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Revamping policies may help tackle worsening jobs crisis: ILO report

Focusing on labor-intensive industries and emphasizing gender and social inclusion might help tide over unemployment challenges, India Employment Report 2024 says

Revamping policies may help tackle worsening jobs crisis: ILO report
[Source photo: shutterstock]

Tailoring macroeconomic, industrial, and trade policies to create more jobs in manufacturing and social services could help address India’s escalating youth unemployment crisis, a report said this week.

The approach will not only bridge the gap between the rising level of education and the scarcity of job opportunities but also ensure sustainable and equitable growth by making employment more inclusive and appealing across sectors, the India Employment Report 2024 said.

By focusing on labor-intensive industries and emphasizing gender and social inclusion, it can transform the current employment challenges into a lever for economic advancement and social equity, the report released by the International Labour Organisation (ILO) and the Institute of Human Development (IHD) said.

India’s youth employment challenge has entered a qualitatively new phase with the expansion of education while the growth of aggregate employment opportunities is thinning, the report that was released by V. Anantha Nageswaran, India’s chief economic advisor, said.

“This has led to a sharp increase in youth unemployment, particularly among educated youths. The challenge is much bigger for women and for socio-economically deprived groups among the young and for youths from comparatively low-income regions,” it added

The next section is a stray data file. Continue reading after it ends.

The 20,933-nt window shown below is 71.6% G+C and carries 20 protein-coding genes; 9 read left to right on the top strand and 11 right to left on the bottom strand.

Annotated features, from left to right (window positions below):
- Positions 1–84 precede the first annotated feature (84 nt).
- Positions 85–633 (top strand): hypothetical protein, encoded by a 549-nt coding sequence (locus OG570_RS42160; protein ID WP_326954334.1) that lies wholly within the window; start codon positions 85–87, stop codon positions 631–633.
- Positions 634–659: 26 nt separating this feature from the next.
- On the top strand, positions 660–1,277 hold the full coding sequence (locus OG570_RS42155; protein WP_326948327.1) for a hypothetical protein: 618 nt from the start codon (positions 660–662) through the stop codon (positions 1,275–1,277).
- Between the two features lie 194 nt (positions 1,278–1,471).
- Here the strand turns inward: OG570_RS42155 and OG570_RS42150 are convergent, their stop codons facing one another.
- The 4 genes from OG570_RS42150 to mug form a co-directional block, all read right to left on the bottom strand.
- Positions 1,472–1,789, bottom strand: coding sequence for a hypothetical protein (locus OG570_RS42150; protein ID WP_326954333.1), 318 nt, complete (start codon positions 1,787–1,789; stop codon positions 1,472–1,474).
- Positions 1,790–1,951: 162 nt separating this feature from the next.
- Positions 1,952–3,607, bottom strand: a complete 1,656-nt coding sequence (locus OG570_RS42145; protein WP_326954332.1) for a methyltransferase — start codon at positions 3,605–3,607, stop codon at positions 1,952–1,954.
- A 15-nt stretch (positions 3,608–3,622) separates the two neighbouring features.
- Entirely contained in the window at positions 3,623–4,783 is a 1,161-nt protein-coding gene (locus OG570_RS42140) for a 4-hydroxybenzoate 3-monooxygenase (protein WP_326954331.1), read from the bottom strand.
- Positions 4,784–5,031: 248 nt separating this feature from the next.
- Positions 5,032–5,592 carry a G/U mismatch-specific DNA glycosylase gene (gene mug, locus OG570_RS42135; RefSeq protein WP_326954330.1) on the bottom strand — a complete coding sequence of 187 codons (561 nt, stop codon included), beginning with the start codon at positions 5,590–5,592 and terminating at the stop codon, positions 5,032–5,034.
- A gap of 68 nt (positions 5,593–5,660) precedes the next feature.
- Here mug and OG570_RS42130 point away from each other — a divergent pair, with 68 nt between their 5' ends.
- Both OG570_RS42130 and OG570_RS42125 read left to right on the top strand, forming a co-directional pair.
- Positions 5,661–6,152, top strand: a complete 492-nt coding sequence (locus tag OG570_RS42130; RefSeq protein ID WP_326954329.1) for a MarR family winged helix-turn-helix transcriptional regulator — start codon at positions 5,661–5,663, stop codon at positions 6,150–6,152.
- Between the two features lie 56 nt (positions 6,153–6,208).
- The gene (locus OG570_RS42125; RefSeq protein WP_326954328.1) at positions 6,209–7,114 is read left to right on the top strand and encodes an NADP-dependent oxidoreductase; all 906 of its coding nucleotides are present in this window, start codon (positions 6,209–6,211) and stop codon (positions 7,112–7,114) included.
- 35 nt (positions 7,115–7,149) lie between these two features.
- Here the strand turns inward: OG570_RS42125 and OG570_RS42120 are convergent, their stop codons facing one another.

Youth account for about 83% of the unemployed workforce and the share of youngsters with secondary or higher education in the total unemployed youth has almost doubled from 35.2% in 2000 to 65.7% in 2022, the report said.

The study said migration levels in India have not been adequately captured through official surveys, while pointing out that rates of urbanization and migration are expected to considerably increase in the future.

India is expected to have a migration rate of around 40% in 2030 and will have an urban population of around 607 million. The bulk of this increase in urban growth will come from migration, it said.

The pattern of migration also shows regional imbalance in the labor markets. The direction of migration in general is from eastern, north-eastern and central regions to southern, western and northern regions, it added.

The India Employment Report 2024 is the third in the series of regular publications by the IHD on labor and employment issues.

The report is based on an analysis of data from the National Sample Surveys and the Periodic Labour Force Surveys between 2000 and 2022, with a postscript for 2023.

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